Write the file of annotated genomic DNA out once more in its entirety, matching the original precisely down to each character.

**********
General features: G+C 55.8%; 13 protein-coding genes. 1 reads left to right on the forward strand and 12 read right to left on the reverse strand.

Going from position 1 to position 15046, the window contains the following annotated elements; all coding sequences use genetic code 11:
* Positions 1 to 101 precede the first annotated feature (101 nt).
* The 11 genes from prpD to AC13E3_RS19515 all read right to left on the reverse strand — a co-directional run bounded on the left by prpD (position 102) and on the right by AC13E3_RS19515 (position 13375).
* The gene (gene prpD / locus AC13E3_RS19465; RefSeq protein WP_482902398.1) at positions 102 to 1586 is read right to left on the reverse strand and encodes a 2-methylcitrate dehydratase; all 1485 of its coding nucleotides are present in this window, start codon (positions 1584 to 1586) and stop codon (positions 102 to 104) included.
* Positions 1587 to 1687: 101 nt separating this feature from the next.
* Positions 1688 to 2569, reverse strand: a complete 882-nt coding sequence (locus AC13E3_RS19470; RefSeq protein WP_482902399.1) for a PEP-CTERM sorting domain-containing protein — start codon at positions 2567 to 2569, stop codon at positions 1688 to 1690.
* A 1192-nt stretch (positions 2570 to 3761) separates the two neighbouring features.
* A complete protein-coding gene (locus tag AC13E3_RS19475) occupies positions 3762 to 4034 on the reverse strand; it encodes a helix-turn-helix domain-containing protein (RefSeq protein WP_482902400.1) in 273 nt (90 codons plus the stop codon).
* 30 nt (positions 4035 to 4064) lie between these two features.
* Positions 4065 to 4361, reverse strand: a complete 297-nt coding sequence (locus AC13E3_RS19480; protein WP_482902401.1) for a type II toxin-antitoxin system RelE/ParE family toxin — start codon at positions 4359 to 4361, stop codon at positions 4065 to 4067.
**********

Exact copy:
General features: G+C 55.8%; 13 protein-coding genes. 1 reads left to right on the forward strand and 12 read right to left on the reverse strand.

Going from position 1 to position 15046, the window contains the following annotated elements; all coding sequences use genetic code 11:
* Positions 1 to 101 precede the first annotated feature (101 nt).
* The 11 genes from prpD to AC13E3_RS19515 all read right to left on the reverse strand — a co-directional run bounded on the left by prpD (position 102) and on the right by AC13E3_RS19515 (position 13375).
* The gene (gene prpD / locus AC13E3_RS19465; RefSeq protein WP_482902398.1) at positions 102 to 1586 is read right to left on the reverse strand and encodes a 2-methylcitrate dehydratase; all 1485 of its coding nucleotides are present in this window, start codon (positions 1584 to 1586) and stop codon (positions 102 to 104) included.
* Positions 1587 to 1687: 101 nt separating this feature from the next.
* Positions 1688 to 2569, reverse strand: a complete 882-nt coding sequence (locus AC13E3_RS19470; RefSeq protein WP_482902399.1) for a PEP-CTERM sorting domain-containing protein — start codon at positions 2567 to 2569, stop codon at positions 1688 to 1690.
* A 1192-nt stretch (positions 2570 to 3761) separates the two neighbouring features.
* A complete protein-coding gene (locus tag AC13E3_RS19475) occupies positions 3762 to 4034 on the reverse strand; it encodes a helix-turn-helix domain-containing protein (RefSeq protein WP_482902400.1) in 273 nt (90 codons plus the stop codon).
* 30 nt (positions 4035 to 4064) lie between these two features.
* Positions 4065 to 4361, reverse strand: a complete 297-nt coding sequence (locus AC13E3_RS19480; protein WP_482902401.1) for a type II toxin-antitoxin system RelE/ParE family toxin — start codon at positions 4359 to 4361, stop codon at positions 4065 to 4067.